6 Health Complications that May Arise After a Stroke

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It is not unusual to have to address a variety of physical and neurological complications after suffering a stroke. These complications range from permanent damage to temporary nuisances, largely dictated by the size and severity of the stroke event. Here are six of the most common health complications that may arise after a stroke.

Brain Edema

Brain edema is one of the most serious complications of a stroke. This swelling in the brain is triggered by the build-up of fluid, impacting the normal flow of blood and oxygen. This life-threatening condition necessitates immediate treatment.

Symptoms of brain edema include breathing difficulties, memory loss, intense headache, nausea and vomiting, and vision changes. A seizure or challenges moving the body are some of the most telling symptoms. While this is a serious issue, it can usually be treated through a variety of medications, surgery to relieve the pressure or the draining of the cerebral spinal fluid.

Foot Drop

Foot drop is an often debilitating condition that comes as a result of a stroke. Individuals dealing with this condition find that they cannot raise the front portion of the foot due to the weakness or total paralysis of the muscle used in lifting this part of the body.

Those with foot drop tend to drag their foot along the ground, resulting in unsteady walking and difficulty standing. To compensate for the loss of muscle control, people often change their gait. A drop foot brace is a useful tool because it provides support to the ankle so that the toes are aligned with the foot. This prevents the drag associated with this condition.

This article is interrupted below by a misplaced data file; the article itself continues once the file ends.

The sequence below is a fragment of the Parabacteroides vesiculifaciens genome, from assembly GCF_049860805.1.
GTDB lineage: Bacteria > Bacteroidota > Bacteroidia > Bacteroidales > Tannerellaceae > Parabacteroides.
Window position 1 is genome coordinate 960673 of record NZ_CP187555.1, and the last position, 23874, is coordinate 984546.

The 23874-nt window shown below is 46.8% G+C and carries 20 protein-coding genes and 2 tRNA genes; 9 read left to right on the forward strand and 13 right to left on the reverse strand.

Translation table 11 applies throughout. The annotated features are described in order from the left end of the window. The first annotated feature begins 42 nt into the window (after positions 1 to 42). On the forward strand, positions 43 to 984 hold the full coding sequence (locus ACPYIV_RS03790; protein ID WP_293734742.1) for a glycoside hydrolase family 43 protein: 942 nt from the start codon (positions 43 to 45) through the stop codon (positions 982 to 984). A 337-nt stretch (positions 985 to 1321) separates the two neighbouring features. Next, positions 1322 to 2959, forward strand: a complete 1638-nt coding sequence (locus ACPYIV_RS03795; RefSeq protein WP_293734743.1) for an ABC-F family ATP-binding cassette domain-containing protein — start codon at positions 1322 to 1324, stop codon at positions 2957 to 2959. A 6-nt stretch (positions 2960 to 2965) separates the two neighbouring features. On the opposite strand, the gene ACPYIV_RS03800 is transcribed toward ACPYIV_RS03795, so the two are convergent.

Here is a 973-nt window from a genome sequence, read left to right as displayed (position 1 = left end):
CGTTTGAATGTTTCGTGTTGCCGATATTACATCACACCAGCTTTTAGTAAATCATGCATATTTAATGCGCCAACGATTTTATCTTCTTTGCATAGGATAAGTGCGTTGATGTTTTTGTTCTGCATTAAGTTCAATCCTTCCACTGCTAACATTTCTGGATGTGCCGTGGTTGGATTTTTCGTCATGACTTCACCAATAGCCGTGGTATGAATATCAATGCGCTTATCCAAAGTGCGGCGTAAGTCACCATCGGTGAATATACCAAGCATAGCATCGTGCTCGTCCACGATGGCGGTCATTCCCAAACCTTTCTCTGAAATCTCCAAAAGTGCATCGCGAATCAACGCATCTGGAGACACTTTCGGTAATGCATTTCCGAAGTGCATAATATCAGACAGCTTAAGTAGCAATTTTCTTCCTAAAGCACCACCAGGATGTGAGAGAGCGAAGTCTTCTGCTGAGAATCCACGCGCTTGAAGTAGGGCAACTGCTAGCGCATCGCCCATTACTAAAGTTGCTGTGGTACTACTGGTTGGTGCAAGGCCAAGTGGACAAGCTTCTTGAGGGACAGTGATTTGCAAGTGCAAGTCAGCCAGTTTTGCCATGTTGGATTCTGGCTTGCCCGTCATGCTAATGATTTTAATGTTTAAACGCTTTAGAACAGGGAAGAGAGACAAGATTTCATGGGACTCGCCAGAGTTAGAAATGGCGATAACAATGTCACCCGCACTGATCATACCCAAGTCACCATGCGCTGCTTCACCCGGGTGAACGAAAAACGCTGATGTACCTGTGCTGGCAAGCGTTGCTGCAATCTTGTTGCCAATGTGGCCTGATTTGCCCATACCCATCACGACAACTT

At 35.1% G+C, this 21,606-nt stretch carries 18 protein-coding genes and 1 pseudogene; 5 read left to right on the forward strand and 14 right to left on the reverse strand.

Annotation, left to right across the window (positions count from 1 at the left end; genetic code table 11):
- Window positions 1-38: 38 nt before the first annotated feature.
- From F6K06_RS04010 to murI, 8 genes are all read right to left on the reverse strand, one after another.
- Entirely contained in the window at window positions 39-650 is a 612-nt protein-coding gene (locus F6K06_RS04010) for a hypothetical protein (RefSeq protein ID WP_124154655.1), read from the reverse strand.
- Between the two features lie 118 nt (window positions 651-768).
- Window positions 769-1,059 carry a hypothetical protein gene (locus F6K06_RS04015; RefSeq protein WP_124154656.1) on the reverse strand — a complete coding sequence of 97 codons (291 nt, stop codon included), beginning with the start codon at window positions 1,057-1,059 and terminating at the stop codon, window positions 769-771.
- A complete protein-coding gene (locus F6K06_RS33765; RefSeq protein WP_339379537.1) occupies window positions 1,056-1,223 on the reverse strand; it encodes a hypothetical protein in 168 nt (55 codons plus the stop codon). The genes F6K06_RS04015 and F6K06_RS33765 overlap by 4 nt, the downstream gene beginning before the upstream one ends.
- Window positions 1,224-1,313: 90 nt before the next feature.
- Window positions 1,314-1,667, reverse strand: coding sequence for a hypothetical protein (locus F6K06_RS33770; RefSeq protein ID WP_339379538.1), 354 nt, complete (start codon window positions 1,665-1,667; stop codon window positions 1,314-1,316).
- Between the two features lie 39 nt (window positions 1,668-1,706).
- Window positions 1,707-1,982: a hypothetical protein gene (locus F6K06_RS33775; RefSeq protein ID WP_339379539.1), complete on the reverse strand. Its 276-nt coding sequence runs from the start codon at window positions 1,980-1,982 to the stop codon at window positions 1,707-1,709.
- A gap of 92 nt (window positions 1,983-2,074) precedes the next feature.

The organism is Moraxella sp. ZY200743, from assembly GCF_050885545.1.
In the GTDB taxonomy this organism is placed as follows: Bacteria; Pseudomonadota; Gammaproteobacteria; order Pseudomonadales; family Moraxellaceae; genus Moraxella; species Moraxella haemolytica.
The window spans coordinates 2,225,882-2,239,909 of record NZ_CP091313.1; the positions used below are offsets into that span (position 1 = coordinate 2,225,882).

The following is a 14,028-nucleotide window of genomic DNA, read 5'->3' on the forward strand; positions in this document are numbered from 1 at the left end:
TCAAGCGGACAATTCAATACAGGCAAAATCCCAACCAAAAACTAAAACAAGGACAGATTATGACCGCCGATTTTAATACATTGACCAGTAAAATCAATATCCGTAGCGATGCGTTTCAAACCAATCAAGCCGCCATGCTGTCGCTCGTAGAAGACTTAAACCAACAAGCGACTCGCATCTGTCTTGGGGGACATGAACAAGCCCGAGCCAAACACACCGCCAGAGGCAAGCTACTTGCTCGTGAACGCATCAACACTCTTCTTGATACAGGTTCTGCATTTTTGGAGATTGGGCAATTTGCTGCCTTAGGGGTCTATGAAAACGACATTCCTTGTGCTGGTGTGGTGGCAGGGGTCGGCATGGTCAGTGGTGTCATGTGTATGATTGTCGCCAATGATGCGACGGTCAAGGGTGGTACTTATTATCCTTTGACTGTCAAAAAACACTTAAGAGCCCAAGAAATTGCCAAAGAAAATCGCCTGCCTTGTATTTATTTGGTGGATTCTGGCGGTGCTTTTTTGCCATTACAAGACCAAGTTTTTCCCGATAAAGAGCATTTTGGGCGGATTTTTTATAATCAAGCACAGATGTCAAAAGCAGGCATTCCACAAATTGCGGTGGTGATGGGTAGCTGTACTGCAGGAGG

Urinary Tract Infection

A urinary tract infection, most commonly referred to as a UTI, happens after a stroke due to the issue that many patients encounter controlling the bladder. A UTI can happen in the bladder, urethra, or kidneys.

Symptoms to look out for include pressure or pain in the lower abdomen, a burning sensation while urinating, cloudy or bloody urine, or fever. After treating the UTI with antibiotics, your doctor may recommend a bladder training program to address the incontinence.


Not all of the complications associated with stroke are physical in nature. Clinical depression is a mental illness that often pops up in people going through the recovery process after a stroke.

Depression symptoms include loss of interest in activities that used to bring you joy, feeling empty or sad for no discernible reason, fatigue and low energy, changes to sleep habits, and appetite changes. Depression can be treated through a combination of medication, therapy, and coping strategies. Many people find comfort and assistance by joining a stroke support group where they can find camaraderie navigating the same difficult road.


Pneumonia is a side effect of many major health issues, including stroke. This infection directly impacts the flow of air in one or both of the lungs, causing breathing problems, fever, cough, chills, and more. While doctors are well-versed in treating pneumonia, it is important to seek treatment immediately before the infection worsens.

Most cases of pneumonia are treated with antibiotics. Your doctor may also recommend a combination of breathing exercises and respiratory therapy as a preventative measure after suffering a stroke. Getting on top of the potential issue can be instrumental for patients that are recovering from a stroke, particularly if your health history indicates that you may be at risk for developing pneumonia.


Bedsores form when a person is rendered immobile. The injuries to the skin and underlying tissue happen as a result of increased pressure on some parts of the body. Bedsores are most typically found on the shoulders, back, tailbone, and hips. While bedsores may be a nuisance for some patients, they can quickly develop into serious health issues.

The patient's caretaker will need to frequently turn the body to relieve the pressure on the affected areas. Other treatment recommendations include nourishing the body with the right foods and properly cleaning any resulting wounds.

Bottom Line

Identifying and treating these complications as quickly as possible will help you to mitigate the damage triggered by the stroke. This is why it is important to stay in contact with your physician during the time following the stroke event.

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